Extracts from a book of fifty important books or people.  The second of four such volumes.


W H Auden

The Franklin Library, 1978; Limited Edition, The Greatest Books of the Twentieth Century.  Bound in green leather, embossed and titled in gold, with ridged spine; gold edges to pages, moire endpapers and satin book mark.

When I was a young boy, but old enough to hear jazz as a distinct form of music, I bought my first LP – ‘Jazz for People Who Do Not Like Jazz.’  All of the poets who feature in this book might attract a similar label, and none more so than Auden.  But it took me some time when I got a bit older to adjust to the proposition that the following poem was addressed to a boy or young man.  This may not have been a rite of passage, but it was at least a hurdle on the path of education.

Lay your sleeping head, my love,

Human on my faithless arm;

Time and fevers burn away

Individual beauty from

Thoughtful children, and the grave

Proves the child ephemeral:

But in my arms to break of day

Let the living creature die,

Mortal, guilty, but to me

The entirely beautiful.

Auden had a dream upbringing and education, and studied English at Christ Church, Oxford.  He was ferociously bright, and would later write critical prose up to the intellectual standard of that of T S Eliot.  His poetry is, though, more accessible to the general reader than that of Eliot.  So, we might suspect, was his personality.  He had a long association with Christopher Isherwood, and he also had a following of acolytes.  The young Stephen Spender was desperate to get the attention of Auden.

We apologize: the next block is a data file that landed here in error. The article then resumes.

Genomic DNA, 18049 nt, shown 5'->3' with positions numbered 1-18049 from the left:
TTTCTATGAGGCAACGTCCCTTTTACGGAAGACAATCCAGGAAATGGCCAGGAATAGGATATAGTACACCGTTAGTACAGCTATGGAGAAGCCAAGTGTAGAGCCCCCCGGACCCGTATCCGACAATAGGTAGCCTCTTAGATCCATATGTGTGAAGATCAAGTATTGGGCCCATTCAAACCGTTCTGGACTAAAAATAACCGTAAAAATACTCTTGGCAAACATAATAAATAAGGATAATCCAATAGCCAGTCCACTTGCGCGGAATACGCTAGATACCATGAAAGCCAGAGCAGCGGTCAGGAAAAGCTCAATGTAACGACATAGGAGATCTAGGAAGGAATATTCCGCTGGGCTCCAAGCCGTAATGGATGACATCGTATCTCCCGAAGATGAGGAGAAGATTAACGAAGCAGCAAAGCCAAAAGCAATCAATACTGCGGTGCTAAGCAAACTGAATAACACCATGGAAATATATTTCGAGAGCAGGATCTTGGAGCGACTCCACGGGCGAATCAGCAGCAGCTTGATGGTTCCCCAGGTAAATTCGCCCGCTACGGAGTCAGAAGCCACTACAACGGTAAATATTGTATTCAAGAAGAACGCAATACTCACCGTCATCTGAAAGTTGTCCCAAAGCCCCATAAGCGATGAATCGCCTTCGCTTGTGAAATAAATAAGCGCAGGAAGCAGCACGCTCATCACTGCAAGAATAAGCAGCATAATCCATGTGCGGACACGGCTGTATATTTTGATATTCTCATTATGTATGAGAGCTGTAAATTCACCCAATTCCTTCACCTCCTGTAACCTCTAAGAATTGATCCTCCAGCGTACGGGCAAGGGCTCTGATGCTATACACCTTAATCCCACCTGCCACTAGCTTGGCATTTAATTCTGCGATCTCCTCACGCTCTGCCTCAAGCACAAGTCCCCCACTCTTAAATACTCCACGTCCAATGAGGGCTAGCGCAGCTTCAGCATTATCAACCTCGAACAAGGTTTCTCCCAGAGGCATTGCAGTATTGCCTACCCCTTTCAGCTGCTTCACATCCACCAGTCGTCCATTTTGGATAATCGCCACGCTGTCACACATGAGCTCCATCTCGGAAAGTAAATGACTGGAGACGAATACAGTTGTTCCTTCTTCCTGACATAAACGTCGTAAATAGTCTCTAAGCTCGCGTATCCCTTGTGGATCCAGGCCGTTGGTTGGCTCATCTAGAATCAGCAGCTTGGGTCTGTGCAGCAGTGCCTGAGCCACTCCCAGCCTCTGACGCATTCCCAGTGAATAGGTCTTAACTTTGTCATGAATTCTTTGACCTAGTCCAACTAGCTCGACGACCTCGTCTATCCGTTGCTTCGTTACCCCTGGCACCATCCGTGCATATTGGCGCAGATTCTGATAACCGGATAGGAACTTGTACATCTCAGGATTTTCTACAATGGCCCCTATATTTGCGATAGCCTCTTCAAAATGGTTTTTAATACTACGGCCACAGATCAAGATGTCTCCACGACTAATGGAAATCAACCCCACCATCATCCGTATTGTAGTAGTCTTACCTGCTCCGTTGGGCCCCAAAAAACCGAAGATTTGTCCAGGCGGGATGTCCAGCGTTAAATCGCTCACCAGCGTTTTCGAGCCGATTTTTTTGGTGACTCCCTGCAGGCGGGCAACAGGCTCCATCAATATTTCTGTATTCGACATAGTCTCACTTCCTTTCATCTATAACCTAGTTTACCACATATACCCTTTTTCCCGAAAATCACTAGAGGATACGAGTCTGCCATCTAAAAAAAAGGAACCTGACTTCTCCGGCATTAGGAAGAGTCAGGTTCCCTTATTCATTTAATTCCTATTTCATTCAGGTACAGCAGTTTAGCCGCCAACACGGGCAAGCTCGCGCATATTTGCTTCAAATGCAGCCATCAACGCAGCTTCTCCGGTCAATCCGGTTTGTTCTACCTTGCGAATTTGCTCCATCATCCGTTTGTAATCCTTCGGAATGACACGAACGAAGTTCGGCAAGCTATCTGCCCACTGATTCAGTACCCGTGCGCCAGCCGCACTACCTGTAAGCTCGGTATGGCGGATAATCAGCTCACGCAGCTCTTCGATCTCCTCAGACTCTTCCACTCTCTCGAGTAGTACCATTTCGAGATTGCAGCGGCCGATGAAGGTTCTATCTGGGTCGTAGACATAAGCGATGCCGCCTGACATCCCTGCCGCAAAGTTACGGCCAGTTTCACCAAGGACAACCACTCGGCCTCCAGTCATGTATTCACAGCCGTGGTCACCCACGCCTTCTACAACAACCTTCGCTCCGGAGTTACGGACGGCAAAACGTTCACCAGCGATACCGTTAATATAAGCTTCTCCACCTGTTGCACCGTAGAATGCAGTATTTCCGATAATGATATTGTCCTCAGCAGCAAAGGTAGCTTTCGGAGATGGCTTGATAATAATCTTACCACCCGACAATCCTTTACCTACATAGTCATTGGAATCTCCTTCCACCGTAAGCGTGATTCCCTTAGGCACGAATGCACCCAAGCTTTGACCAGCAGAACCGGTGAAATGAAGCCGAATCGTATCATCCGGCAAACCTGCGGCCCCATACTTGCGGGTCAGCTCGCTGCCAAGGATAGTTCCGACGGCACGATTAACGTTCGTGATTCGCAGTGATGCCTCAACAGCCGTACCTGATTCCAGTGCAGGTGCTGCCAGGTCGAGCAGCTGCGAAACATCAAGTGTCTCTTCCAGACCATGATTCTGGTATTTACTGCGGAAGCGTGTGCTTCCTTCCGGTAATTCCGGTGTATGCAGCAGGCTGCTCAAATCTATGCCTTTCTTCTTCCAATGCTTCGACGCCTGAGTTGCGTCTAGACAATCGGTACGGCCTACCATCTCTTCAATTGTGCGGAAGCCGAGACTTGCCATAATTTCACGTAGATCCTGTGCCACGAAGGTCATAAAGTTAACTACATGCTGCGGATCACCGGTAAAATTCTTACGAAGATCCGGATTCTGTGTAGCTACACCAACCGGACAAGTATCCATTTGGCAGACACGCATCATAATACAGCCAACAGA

‘You must write nothing but poetry, we do not want to lose you for poetry.’  This remark produced in me a choking moment of hope mingled with despair, in which I cried: ‘But do you really think I am any good?’  ‘Of course,’ he replied frigidly.  ‘But why?’  ‘Because you are so infinitely capable of being humiliated.  Art is born of humiliation’, he added in his icy voice – and left me wondering when he could feel humiliated.

That was the kind of preppy stuff that bright young men went on with at Oxford in those days, and it is as well to recall how many of them went clean off the rails.

Here is Auden, perhaps a little out of character, in Roman Wall Blues.

Over the heather the wet wind blows,

I’ve lice in my tunic and a cold in my nose.

The rain comes pattering out of the sky,

I’m a Wall soldier, I don’t know why.

The mist creeps over the hard grey stone,

My girl’s in Tungria; I sleep alone.

Aulus goes hanging round her place,

I don’t like his manners, I don’t like his face.

Piso’s a Christian, he worships a fish:

There’d be no kissing if he had his wish.

She gave me a ring but I diced it away;

I want my girl and I want my pay.

When I’m a veteran with only one eye

I shall do nothing but look at the sky.

Like so many of that ilk, Auden was drawn to the Spanish Civil War, but he would come to see it with an eye as clear as that of Orwell.  He contributed to the booklet Authors Take Sides on the Spanish War, but he did so in a pained way that showed the pain in his own mind.  Still, he did better than some other big hitters.  Ezra Pound: ‘Spain is an emotional luxury to a gang of sap-headed dilettantes.’  Evelyn Waugh: ‘If I were a Spaniard, I should be fighting for General Franco.’  T S Eliot: ‘While I am naturally sympathetic, I still feel convinced that it is best if at least a few men of letters should remain isolated.’  The only thing more limp-wristed than that is an aetherised hand upon a table.